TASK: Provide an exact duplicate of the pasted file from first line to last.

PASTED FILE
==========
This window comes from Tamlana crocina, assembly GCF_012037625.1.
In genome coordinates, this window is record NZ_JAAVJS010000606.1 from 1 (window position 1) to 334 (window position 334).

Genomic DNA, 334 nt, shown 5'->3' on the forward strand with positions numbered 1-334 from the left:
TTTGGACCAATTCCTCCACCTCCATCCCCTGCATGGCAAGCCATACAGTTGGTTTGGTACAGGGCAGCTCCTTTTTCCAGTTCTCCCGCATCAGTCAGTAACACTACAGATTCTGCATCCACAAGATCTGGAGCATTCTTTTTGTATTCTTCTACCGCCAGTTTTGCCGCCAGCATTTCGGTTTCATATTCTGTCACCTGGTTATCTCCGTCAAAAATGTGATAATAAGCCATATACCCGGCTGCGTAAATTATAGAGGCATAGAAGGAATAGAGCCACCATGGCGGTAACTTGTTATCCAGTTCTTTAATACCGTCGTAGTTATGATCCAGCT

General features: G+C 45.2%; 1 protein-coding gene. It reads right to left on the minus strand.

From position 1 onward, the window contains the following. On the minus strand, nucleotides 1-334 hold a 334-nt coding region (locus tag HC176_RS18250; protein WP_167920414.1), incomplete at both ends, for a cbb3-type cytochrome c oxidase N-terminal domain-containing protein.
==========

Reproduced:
This window comes from Tamlana crocina, assembly GCF_012037625.1.
In genome coordinates, this window is record NZ_JAAVJS010000606.1 from 1 (window position 1) to 334 (window position 334).

Genomic DNA, 334 nt, shown 5'->3' on the forward strand with positions numbered 1-334 from the left:
TTTGGACCAATTCCTCCACCTCCATCCCCTGCATGGCAAGCCATACAGTTGGTTTGGTACAGGGCAGCTCCTTTTTCCAGTTCTCCCGCATCAGTCAGTAACACTACAGATTCTGCATCCACAAGATCTGGAGCATTCTTTTTGTATTCTTCTACCGCCAGTTTTGCCGCCAGCATTTCGGTTTCATATTCTGTCACCTGGTTATCTCCGTCAAAAATGTGATAATAAGCCATATACCCGGCTGCGTAAATTATAGAGGCATAGAAGGAATAGAGCCACCATGGCGGTAACTTGTTATCCAGTTCTTTAATACCGTCGTAGTTATGATCCAGCT

General features: G+C 45.2%; 1 protein-coding gene. It reads right to left on the minus strand.

From position 1 onward, the window contains the following. On the minus strand, nucleotides 1-334 hold a 334-nt coding region (locus tag HC176_RS18250; protein WP_167920414.1), incomplete at both ends, for a cbb3-type cytochrome c oxidase N-terminal domain-containing protein.